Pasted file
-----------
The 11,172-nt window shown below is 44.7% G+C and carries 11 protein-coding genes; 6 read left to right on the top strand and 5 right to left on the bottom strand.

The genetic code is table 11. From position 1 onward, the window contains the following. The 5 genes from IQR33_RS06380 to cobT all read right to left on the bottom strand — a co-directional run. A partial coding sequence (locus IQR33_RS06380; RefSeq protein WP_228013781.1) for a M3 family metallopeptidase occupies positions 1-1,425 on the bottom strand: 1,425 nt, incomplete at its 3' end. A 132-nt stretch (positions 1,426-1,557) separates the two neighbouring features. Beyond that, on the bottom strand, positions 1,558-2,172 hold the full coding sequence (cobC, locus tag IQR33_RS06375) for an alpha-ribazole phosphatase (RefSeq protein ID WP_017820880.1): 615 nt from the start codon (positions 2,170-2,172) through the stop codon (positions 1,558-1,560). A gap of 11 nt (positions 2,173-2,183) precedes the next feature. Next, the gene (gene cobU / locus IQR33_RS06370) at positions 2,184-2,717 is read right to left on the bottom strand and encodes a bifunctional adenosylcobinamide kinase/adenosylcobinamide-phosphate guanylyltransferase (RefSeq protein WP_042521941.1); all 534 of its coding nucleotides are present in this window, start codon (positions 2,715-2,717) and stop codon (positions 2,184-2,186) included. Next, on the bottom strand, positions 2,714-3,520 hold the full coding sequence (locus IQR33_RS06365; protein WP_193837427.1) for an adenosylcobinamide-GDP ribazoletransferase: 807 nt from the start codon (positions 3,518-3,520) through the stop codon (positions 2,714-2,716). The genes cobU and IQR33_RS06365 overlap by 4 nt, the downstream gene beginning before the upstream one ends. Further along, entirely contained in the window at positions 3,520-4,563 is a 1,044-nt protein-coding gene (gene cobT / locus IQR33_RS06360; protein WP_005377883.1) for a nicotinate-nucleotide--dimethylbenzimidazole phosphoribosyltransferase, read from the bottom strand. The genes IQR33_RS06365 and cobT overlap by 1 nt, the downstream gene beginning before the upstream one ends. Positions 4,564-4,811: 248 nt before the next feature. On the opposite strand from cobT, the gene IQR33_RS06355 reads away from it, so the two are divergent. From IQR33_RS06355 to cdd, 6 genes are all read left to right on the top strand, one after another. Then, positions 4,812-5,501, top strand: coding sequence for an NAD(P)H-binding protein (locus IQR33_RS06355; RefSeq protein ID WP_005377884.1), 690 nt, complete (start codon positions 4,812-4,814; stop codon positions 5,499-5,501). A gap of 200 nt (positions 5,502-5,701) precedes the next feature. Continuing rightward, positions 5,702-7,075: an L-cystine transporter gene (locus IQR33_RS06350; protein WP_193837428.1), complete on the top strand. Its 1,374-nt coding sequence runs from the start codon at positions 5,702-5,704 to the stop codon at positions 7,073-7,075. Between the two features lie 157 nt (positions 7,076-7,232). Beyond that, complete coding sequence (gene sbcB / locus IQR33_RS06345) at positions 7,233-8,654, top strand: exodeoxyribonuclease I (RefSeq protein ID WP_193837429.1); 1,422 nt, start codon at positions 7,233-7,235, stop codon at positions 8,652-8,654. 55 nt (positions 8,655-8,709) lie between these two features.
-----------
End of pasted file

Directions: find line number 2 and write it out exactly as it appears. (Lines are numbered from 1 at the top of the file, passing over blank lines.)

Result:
The genetic code is table 11. From position 1 onward, the window contains the following. The 5 genes from IQR33_RS06380 to cobT all read right to left on the bottom strand — a co-directional run. A partial coding sequence (locus IQR33_RS06380; RefSeq protein WP_228013781.1) for a M3 family metallopeptidase occupies positions 1-1,425 on the bottom strand: 1,425 nt, incomplete at its 3' end. A 132-nt stretch (positions 1,426-1,557) separates the two neighbouring features. Beyond that, on the bottom strand, positions 1,558-2,172 hold the full coding sequence (cobC, locus tag IQR33_RS06375) for an alpha-ribazole phosphatase (RefSeq protein ID WP_017820880.1): 615 nt from the start codon (positions 2,170-2,172) through the stop codon (positions 1,558-1,560). A gap of 11 nt (positions 2,173-2,183) precedes the next feature. Next, the gene (gene cobU / locus IQR33_RS06370) at positions 2,184-2,717 is read right to left on the bottom strand and encodes a bifunctional adenosylcobinamide kinase/adenosylcobinamide-phosphate guanylyltransferase (RefSeq protein WP_042521941.1); all 534 of its coding nucleotides are present in this window, start codon (positions 2,715-2,717) and stop codon (positions 2,184-2,186) included. Next, on the bottom strand, positions 2,714-3,520 hold the full coding sequence (locus IQR33_RS06365; protein WP_193837427.1) for an adenosylcobinamide-GDP ribazoletransferase: 807 nt from the start codon (positions 3,518-3,520) through the stop codon (positions 2,714-2,716). The genes cobU and IQR33_RS06365 overlap by 4 nt, the downstream gene beginning before the upstream one ends. Further along, entirely contained in the window at positions 3,520-4,563 is a 1,044-nt protein-coding gene (gene cobT / locus IQR33_RS06360; protein WP_005377883.1) for a nicotinate-nucleotide--dimethylbenzimidazole phosphoribosyltransferase, read from the bottom strand. The genes IQR33_RS06365 and cobT overlap by 1 nt, the downstream gene beginning before the upstream one ends. Positions 4,564-4,811: 248 nt before the next feature. On the opposite strand from cobT, the gene IQR33_RS06355 reads away from it, so the two are divergent. From IQR33_RS06355 to cdd, 6 genes are all read left to right on the top strand, one after another. Then, positions 4,812-5,501, top strand: coding sequence for an NAD(P)H-binding protein (locus IQR33_RS06355; RefSeq protein ID WP_005377884.1), 690 nt, complete (start codon positions 4,812-4,814; stop codon positions 5,499-5,501). A gap of 200 nt (positions 5,502-5,701) precedes the next feature. Continuing rightward, positions 5,702-7,075: an L-cystine transporter gene (locus IQR33_RS06350; protein WP_193837428.1), complete on the top strand. Its 1,374-nt coding sequence runs from the start codon at positions 5,702-5,704 to the stop codon at positions 7,073-7,075. Between the two features lie 157 nt (positions 7,076-7,232). Beyond that, complete coding sequence (gene sbcB / locus IQR33_RS06345) at positions 7,233-8,654, top strand: exodeoxyribonuclease I (RefSeq protein ID WP_193837429.1); 1,422 nt, start codon at positions 7,233-7,235, stop codon at positions 8,652-8,654. 55 nt (positions 8,655-8,709) lie between these two features.